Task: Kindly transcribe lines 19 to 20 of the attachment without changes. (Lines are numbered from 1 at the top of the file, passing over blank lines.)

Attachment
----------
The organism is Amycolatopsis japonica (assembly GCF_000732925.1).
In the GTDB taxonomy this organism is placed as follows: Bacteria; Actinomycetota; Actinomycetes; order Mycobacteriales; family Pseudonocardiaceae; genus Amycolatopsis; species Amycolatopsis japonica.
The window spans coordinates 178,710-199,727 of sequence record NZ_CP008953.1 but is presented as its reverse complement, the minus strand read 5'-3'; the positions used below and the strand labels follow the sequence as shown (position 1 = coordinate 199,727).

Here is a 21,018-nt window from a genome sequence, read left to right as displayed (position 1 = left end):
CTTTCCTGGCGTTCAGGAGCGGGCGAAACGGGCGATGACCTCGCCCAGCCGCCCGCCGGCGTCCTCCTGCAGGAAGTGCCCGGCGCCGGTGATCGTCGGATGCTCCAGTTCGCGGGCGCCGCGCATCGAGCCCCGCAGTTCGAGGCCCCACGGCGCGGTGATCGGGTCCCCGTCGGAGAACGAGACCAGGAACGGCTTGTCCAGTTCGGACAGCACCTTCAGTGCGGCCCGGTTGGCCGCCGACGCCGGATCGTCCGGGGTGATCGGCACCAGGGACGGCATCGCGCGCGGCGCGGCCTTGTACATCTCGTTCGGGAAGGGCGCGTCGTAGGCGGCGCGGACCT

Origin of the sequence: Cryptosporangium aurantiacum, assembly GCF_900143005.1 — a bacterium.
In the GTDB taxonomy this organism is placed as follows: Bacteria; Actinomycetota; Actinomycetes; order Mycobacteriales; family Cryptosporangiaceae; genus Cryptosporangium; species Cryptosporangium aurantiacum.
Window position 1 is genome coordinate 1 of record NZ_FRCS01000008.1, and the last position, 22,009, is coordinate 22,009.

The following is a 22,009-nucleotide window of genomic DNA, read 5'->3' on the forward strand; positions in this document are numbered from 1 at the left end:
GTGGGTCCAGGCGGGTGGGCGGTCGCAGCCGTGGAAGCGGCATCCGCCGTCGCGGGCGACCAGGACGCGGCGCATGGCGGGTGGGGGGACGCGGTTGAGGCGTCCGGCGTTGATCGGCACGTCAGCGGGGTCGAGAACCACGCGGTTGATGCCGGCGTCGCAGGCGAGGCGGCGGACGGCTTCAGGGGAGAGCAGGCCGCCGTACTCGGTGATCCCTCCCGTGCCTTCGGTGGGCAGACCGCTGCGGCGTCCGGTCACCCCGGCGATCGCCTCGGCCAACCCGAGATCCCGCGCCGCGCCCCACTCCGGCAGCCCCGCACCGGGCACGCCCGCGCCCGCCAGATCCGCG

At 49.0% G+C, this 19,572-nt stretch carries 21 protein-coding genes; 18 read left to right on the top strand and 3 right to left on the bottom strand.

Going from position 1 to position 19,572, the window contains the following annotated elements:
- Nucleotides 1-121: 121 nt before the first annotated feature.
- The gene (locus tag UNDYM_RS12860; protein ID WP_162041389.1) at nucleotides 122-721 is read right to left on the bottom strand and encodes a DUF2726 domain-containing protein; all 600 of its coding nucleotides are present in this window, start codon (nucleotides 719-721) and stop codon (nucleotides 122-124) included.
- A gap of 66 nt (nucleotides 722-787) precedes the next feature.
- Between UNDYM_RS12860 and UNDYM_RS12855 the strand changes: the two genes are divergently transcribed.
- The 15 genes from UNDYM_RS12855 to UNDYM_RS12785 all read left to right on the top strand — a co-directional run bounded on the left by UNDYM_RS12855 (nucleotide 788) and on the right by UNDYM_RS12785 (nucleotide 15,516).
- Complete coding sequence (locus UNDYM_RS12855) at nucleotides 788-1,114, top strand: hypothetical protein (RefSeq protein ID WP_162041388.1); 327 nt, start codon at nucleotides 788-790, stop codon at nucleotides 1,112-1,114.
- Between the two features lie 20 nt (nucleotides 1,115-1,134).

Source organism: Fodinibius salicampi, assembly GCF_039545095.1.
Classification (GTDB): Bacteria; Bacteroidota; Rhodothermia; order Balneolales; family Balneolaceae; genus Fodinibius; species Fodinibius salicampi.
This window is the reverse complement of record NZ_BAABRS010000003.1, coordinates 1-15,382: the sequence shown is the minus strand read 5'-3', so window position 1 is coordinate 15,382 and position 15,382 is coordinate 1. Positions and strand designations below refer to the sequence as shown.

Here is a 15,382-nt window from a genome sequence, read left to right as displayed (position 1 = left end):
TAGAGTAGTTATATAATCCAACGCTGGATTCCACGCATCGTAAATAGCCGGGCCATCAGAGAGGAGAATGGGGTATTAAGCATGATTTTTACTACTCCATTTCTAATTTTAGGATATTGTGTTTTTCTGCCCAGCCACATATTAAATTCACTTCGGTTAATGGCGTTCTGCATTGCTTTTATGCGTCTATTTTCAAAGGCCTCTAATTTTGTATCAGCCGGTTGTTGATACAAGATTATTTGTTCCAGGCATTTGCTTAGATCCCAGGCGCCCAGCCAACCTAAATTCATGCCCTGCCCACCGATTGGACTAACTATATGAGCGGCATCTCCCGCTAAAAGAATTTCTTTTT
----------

- Between the two features lie 20 nt (nucleotides 1,115-1,134).

Source organism: Fodinibius salicampi, assembly GCF_039545095.1.